|Chapter 73||Table of Contents||Chapter 75|
Waiting, September 18, 2059
I went back to the university and sat in my office. Luckily I didn’t have any more classes that day. I tried to work, but it was no use. I ended up scanning half a dozen news channels looking for information about the sunshield and the rockets.
Finally I felt so useless, I headed back home. That meant I was offline for 35 or 40 minutes while I walked. I could have monitored the net with my padd, but I have always tried to pay attention to the real world around me: Be here now and all that. It would be far too easy to lose oneself in the 24/7 wraparound electronic world.
Edie and Anna were in the greenhouse. They had picked a mess of corn in the garden outside and were thinning the carrots. I plunked myself down on a bench and watched. Edie caught my mood and sent Anna into the house to get a platter for the corn.
“How are you?” she asked a little cautiously.
“Let’s just say I’ve had better days.”
“Do you want to talk about it?”
I shook my head. “No. I can’t.”
I picked up an ear of corn and started husking it. Edie brought over a pail and Anna showed up with a platter. We sat in a circle and cleaned all the corn while Anna regaled us with the latest adventures of her cartoon hero, Jib Jab the Junko, a flying marvel of a bird who seemed to survive no matter what was thrown at him.
The news broke about 10 o’clock that night. An amateur astronomer, making a sunset observation of the sunshield, caught the flare of a rocket making a course correction and when he expanded the field of view, he realized something was going on. Soon the whole world knew. The jig was up and I was able to tell Edie what I knew.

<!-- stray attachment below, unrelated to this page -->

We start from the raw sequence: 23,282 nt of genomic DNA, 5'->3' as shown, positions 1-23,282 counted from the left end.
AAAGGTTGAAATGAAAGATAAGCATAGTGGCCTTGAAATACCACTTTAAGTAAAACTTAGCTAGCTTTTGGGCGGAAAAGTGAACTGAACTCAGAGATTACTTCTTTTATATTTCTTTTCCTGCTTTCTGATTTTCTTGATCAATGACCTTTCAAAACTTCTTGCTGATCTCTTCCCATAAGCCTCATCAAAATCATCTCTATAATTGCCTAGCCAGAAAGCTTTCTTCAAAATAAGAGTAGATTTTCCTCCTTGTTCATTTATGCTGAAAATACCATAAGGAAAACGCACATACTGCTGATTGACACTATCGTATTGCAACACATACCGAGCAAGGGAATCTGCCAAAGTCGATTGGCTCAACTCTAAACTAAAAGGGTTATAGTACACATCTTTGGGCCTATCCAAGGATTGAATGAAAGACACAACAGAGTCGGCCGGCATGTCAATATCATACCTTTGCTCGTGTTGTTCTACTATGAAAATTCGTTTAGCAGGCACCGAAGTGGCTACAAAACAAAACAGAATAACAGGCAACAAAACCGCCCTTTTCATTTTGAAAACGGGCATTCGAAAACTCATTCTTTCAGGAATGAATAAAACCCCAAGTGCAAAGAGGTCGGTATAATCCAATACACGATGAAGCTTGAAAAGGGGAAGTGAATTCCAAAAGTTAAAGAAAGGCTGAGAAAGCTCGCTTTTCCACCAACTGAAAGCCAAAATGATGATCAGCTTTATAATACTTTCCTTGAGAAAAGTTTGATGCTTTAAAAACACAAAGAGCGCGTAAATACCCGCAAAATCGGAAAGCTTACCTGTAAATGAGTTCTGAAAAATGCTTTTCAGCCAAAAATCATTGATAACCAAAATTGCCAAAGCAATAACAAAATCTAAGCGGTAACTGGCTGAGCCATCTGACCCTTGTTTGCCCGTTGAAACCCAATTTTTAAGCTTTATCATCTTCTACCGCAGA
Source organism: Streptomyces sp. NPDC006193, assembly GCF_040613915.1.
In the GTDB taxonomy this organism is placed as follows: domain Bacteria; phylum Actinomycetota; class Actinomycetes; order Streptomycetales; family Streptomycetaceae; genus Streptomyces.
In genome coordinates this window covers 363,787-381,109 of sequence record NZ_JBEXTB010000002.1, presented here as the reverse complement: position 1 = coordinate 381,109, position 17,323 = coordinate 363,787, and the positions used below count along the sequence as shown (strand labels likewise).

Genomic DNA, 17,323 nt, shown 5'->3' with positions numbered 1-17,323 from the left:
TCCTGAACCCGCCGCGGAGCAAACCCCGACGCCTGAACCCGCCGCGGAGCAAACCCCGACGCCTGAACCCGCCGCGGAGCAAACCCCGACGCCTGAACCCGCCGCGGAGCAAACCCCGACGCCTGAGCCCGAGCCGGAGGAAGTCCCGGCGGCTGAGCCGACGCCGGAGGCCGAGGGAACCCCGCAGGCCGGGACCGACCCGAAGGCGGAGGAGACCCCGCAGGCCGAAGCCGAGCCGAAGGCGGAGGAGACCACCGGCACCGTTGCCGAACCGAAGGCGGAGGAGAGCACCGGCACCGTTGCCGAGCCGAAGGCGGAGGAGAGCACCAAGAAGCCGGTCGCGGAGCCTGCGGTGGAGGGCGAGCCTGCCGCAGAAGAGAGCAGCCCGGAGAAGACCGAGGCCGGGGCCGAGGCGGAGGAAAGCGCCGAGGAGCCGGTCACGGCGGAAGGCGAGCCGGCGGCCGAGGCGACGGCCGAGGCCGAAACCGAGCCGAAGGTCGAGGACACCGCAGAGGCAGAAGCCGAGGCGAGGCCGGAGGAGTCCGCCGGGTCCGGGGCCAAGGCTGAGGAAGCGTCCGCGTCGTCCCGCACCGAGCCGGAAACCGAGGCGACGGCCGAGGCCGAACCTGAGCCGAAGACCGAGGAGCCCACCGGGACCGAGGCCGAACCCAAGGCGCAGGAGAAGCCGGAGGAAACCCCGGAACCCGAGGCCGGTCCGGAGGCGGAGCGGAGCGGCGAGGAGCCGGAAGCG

There was a lot of nervous speculation in the media. Some worried about war breaking out. The world held its breath. Before we went to bed, Carillon issued a press release that a rogue group had surreptitiously taken control of the sunshade to influence the Asian markets. What had looked like a ‘causus belli’ became a corporate dispute.
Time dragged by. Carillon announced that all L1 workers had been evacuated, except for one who refused to leave.
The next day officials posted warnings not to watch the sunshield explosions. Everyone who had a telescope was peeking.
For her birthday, Anna had a group of neighbourhood kids over. They had candy and cake. The kids all had pop-crackers and paper hats. Anna just beamed when Edie put a papier mache tiara on her head. We all sang Happy Birthday.
I was in the front room, half watching-half listening to the kids giggle and squabble over their cake and goodies when the news came in. The missiles had struck.
It was hard to get Anna to bed that night. She was so excited and more than a little wired on sugar. She kept telling us stories about little things that had happened at the party and before. She finally ran out of steam about eleven.
Edie came to bed with a happy smile. “She had a good day.”
“Yeah, it was nice to see.”
Edie grabbed my foot playfully. “Then why the long face?!”
“The sunshield. Now we have nothing.”
“What are you going to do?”
“I don’t know.”
Excerpted from _The Bottleneck Years_ by H.E. Taylor
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Last modified January 7, 2014